We are all coming down from colds that Sunshine picked up at school. Her cold took us to her pediatrician on Friday after school for a quick ear check after she complained of echos. It is hard to say how serious that complaint was as she is currently obsessed with the notion of being “absent.” Sunshine loves school, but she has never been absent and she is hoping that someday soon Saint Daddy or I will give her the go-ahead to stay home.

I spent the last week on a major project at work, and I needed this weekend. Not that I do not need most weekends, but between the cold and the stress at work, I needed this one.

I have enjoyed my weekend. Ice cream, pumpkin picking, family time, a six mile long run, and a half-nap this afternoon? What more could I ask for?

It is almost five o’clock on a Sunday, though, and I am feeling the Sunday Blues right now.

There is tension in the back of my neck. It is pulsing up through my head. My eyes hurt from the pressure. I feel a little nauseated. I am more tired than I should be.

I am anticipating the rise in pressure that will occur from the moment I walk out of my door tomorrow morning and will continue with small increases and decreases until the moment I walk back into it on Friday afternoon, toting Sunshine’s nap supplies and a another week worth of stories.

I hate the Sunday Blues.

I researched this one too. According to Monster, 76% of Americans say that they experience unusually high levels of anxiety as the day progresses on Sundays.


That means that I am in great company on Sundays as I focus more on what the upcoming week will bring my way instead of what I have in front of me.

It is unfair to today.

I have expressed that sentiment in my blog before. Anxiety is not fair to my present. I wish I could control it.

My family deserves a mother who can pay attention to today instead of sitting her wondering what will be in my email tomorrow morning.

I am not required to check my professional email at home. I stopped doing so shortly after Sunshine was born. I received an email from a client on Thanksgiving, which I responded to. The client emailed me again during dinner and I ignored it, clearing the notification. She emailed me again the following day, also not a work day, and her email was filled with hostility. She wanted to know why I was not prioritizing her and told me she would be contacting my boss.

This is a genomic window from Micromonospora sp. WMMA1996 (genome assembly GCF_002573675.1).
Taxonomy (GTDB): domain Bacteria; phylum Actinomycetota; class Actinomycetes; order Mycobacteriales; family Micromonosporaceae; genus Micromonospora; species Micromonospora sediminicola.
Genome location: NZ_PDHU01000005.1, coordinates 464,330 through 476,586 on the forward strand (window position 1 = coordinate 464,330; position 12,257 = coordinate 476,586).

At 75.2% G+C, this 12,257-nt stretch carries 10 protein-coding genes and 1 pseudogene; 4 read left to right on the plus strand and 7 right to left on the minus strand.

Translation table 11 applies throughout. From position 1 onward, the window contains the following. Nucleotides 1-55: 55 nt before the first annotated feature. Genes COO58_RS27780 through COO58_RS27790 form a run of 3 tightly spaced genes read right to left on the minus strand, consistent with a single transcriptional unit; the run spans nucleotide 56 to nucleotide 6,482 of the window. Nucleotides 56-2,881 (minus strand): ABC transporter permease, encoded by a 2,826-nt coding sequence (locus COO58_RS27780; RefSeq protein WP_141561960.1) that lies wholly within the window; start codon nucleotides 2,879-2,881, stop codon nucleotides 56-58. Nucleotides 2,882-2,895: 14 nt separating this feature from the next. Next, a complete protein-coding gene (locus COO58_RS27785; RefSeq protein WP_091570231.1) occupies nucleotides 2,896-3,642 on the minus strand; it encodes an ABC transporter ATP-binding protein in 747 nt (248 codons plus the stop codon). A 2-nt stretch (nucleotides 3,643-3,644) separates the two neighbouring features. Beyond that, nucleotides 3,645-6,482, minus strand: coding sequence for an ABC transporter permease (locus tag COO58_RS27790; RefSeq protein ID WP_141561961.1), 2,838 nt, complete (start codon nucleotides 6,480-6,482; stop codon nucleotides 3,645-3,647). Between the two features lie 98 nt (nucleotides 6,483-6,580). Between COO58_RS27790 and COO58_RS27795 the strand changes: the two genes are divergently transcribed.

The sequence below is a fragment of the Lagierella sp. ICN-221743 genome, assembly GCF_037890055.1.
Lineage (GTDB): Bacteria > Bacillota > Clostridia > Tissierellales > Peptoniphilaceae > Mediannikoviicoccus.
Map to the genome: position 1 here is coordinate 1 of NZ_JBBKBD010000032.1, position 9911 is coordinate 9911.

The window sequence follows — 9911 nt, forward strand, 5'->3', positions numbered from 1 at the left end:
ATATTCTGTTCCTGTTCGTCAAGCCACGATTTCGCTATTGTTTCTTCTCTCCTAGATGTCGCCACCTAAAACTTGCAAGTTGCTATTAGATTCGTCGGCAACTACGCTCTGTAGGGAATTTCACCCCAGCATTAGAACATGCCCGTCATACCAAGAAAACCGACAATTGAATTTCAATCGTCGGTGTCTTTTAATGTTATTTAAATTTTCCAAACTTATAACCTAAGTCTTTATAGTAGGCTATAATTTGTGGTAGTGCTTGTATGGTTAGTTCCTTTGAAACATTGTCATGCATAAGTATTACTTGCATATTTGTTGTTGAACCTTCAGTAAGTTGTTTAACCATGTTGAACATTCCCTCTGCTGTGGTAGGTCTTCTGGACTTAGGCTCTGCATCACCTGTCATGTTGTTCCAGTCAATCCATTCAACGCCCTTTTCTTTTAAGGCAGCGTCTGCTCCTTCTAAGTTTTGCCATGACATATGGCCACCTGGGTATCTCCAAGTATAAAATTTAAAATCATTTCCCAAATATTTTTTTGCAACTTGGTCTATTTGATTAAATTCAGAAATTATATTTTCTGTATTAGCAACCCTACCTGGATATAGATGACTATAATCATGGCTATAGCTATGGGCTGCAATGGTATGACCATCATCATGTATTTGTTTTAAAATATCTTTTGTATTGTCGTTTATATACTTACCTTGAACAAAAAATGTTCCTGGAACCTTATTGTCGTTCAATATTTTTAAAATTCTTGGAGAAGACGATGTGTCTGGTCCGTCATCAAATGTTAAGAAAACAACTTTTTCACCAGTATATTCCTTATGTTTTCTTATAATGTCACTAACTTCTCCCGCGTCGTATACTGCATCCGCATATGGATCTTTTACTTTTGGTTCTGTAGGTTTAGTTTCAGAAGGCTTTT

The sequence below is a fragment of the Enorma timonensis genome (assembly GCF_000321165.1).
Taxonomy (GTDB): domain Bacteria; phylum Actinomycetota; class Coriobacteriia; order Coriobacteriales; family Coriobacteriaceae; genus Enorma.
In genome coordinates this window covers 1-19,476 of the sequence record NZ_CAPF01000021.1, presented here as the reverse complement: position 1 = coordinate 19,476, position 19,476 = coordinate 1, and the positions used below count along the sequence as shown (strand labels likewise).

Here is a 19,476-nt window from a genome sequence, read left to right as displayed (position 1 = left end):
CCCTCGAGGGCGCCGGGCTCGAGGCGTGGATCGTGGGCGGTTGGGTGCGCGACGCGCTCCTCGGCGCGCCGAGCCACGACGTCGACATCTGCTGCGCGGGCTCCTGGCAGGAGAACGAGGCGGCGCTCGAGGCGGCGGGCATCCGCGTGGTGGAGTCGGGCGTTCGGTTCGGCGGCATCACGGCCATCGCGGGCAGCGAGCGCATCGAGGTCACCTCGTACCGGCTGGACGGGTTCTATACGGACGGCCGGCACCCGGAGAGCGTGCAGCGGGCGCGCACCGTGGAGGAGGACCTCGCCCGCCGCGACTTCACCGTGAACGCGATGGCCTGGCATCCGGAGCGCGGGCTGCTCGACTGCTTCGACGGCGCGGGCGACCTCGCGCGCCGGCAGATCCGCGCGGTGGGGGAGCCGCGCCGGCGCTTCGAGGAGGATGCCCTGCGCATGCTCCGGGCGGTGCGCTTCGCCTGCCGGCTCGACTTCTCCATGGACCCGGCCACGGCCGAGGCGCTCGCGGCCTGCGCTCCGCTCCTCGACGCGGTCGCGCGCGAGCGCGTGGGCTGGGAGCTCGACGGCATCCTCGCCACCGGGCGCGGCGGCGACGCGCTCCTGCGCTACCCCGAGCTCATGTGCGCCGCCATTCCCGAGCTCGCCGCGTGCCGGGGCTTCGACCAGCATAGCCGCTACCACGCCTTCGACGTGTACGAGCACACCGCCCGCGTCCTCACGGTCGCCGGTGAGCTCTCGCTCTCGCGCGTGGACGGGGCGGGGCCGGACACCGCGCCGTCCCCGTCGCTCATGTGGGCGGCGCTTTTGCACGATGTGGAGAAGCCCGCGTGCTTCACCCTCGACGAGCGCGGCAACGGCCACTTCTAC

I immediately removed the email app from my phone and decided to wait to see what other feelings she had on Monday when I returned to work. I knew my boss would not have demanded that I respond to her email on the holiday, and it was wrong of her to bully me.

That was five years ago. I have only occasionally checked my work email at home since then and I have often regretted it. Work is for work. Home is for my family.

I did not prioritize that client. Not at home.

At home, I prioritize motherhood.

Motherhood is one of the most important tasks I will ever undertake. Being a wife is as well. Saint Daddy, Sunshine, Grumpy, and Sleepy are vastly more important than anything that will happen at work. Everything at work can wait when it is their turn to have me.

Which is why I hate the Sunday Blues. Because the Sunday Blues take my brain away from them.

Anxiety is largely just fear of the future. I am afraid of what might happen this week. I have a plan in place for the week. I know what I will be doing, what my meetings are, what I need to accomplish. I know I am good at my job. I will have a great week. I almost always do, even if I am handling a particularly stressful project.

But, much like driving, I cannot predict everything. Sometimes, things fall apart without warning. Sometimes, I get so focused on my thing that I ignore the periphery and that periphery might be burning because I accidentally left a candle burning.

I do not have a solid solution to the Sunday Blues right now. I am working on it.

Some Sundays are better than others. Actually, some Sundays I do not feel it at all. Usually, Sundays are only particularly bad when the previous week was stressful. I believe it is my brain’s way of saying “I can’t go through all of that again.”

I am trying, though.

I am focusing on Grumpy and Sleepy running around the living room after their nap. I am enjoying Sunshine sitting next to me and watching a Halloween cooking show with me. She loves Halloween because she loves spooky stuff. “Except spiders. Those are yucky!”

I am thinking about how good that soup is going to taste after the garlic and apples and onions all had a chance to really mingle with the squash.

Tomorrow will come. I will face tomorrow then.

Right now, it is time to enjoy what remains of Sunday.

An Anxious Love Story